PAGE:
In praise of the Florida Panthers’ shameless late-game defense

The annual talk about rules changes to juice scoring in the NHL always amuses us, because in the end coaches are going to find a way to subvert them.

You think the ringette line will be like catnip for aggressive forechecking? Perhaps … until a team has a third-period lead and goes into his shell like a turtle that stumbled into a Singapore soup kitchen.

The Florida Panthers have won five games in a row and are 6-1-1 overall in their last eight, giving them a 5-point cushion over the Washington Capitals in the Southeast Division with a game in-hand (and only one head-to-head matchup with the Capitals remaining, in Sunrise).

They're in the driver's seat for the No. 3 seed, and they're going to finish this race by any means necessary … even if it means forgetting about offensive hockey in the last 20 minutes of a game.

In their 2-1 at the Philadelphia Flyers on Tuesday night, the Panthers had three shots in the third period. From George Richards of On Frozen Pond:

Florida didn't hide its defensive game plan for much of the night as the Panthers played a gritty 'road' game in which it sat back and collapsed around the puck. The Panthers took just three shots in the third period and a season-low 13 for the night; Philadelphia was credited for 36 shots on goal and took aim at Clemmensen 62 times.

The Panthers have 30 combined shots on goal in their past two games — both wins. Florida has won just two of the 11 games in which it has surpassed the 40 shot plateau. "Shots on goal don't get you points,'' general manager Dale Tallon barked on the postgame elevator after a reporter mentioned the 30 shots in two games. "We played a great game.''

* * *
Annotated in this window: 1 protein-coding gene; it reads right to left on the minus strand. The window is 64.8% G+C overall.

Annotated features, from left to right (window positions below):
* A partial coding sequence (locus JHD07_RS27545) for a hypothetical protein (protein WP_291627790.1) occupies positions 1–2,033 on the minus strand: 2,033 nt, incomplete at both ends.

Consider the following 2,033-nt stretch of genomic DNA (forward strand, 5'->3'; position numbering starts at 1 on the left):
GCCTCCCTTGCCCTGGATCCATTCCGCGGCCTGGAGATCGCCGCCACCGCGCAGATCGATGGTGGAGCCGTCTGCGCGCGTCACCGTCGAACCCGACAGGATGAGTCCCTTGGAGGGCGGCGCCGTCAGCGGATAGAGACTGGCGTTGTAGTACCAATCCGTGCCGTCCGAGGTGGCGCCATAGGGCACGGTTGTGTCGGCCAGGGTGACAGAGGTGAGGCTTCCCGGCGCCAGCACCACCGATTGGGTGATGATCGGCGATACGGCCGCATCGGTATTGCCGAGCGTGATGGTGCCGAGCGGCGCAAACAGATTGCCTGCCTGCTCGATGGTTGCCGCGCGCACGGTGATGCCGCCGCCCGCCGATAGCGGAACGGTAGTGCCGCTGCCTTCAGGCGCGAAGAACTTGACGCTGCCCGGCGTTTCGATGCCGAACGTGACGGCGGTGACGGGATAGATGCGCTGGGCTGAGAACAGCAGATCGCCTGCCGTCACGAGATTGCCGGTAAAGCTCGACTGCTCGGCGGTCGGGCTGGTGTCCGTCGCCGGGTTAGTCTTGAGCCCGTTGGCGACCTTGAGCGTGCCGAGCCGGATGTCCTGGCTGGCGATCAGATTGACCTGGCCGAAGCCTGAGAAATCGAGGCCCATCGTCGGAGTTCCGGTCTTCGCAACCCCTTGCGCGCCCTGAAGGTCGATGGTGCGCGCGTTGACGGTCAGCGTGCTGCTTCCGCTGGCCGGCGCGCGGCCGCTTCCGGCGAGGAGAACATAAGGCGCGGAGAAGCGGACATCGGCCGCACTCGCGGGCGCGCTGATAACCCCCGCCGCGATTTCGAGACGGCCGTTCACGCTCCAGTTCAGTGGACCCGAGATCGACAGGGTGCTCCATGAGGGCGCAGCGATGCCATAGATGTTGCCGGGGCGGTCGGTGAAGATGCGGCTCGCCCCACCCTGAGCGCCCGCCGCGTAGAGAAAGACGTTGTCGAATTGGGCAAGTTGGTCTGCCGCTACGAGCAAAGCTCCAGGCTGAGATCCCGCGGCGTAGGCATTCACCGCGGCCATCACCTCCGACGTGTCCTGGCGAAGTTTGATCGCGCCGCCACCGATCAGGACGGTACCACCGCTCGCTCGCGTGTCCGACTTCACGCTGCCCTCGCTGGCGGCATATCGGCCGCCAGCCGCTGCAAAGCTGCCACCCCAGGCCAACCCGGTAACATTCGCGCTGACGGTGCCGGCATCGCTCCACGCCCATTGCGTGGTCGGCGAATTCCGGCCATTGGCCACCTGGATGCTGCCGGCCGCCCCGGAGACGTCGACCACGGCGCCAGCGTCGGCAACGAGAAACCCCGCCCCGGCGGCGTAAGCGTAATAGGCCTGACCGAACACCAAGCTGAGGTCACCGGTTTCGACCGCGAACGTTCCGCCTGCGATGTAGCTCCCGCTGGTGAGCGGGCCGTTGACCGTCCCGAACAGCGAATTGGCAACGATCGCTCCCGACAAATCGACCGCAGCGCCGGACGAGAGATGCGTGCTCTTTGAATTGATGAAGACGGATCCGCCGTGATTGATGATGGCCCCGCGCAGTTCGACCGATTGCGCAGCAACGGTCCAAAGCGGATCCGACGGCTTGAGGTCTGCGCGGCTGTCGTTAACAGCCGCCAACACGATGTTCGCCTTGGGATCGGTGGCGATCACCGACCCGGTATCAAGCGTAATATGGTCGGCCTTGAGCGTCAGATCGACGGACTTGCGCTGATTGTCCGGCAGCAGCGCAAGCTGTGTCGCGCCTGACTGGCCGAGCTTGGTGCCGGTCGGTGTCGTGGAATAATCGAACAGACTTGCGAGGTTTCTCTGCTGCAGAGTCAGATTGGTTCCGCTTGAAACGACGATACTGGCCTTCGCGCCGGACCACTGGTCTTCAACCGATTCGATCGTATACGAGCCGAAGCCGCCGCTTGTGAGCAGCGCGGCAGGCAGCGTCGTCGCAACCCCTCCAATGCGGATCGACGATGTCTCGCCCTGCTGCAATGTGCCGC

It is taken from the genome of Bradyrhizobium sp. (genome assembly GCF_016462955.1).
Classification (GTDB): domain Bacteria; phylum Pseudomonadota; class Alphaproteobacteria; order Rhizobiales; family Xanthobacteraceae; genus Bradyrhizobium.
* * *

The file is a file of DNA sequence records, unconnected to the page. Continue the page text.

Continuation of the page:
Ryan Meier at Litter Box Cats didn't think they turtled:

The Panthers did a great job in the third period pressuring the Flyers through neutral ice, pushing them back or forcing them to make difficult passes or just chop it into the zone. For almost six minutes the Panthers controlled the neutral zone and were fantastic defensively in preserving the lead. That's a much more effective (and less scary) way of holding a lead, rather than the turtling in the defensive zone as we've seen in past scenarios this season.

Bottom line: The Panthers have managed four shots or less in three of their last six third periods, going 2-0-1 in those games. Overall for the season, the Panthers are 25th in the NHL with a .793 winning percentage when leading after two periods, losing six times.

So, in summary: Embrace the shell. Oh, and get a lead, because they're 3-20-2 when trailing after two periods.

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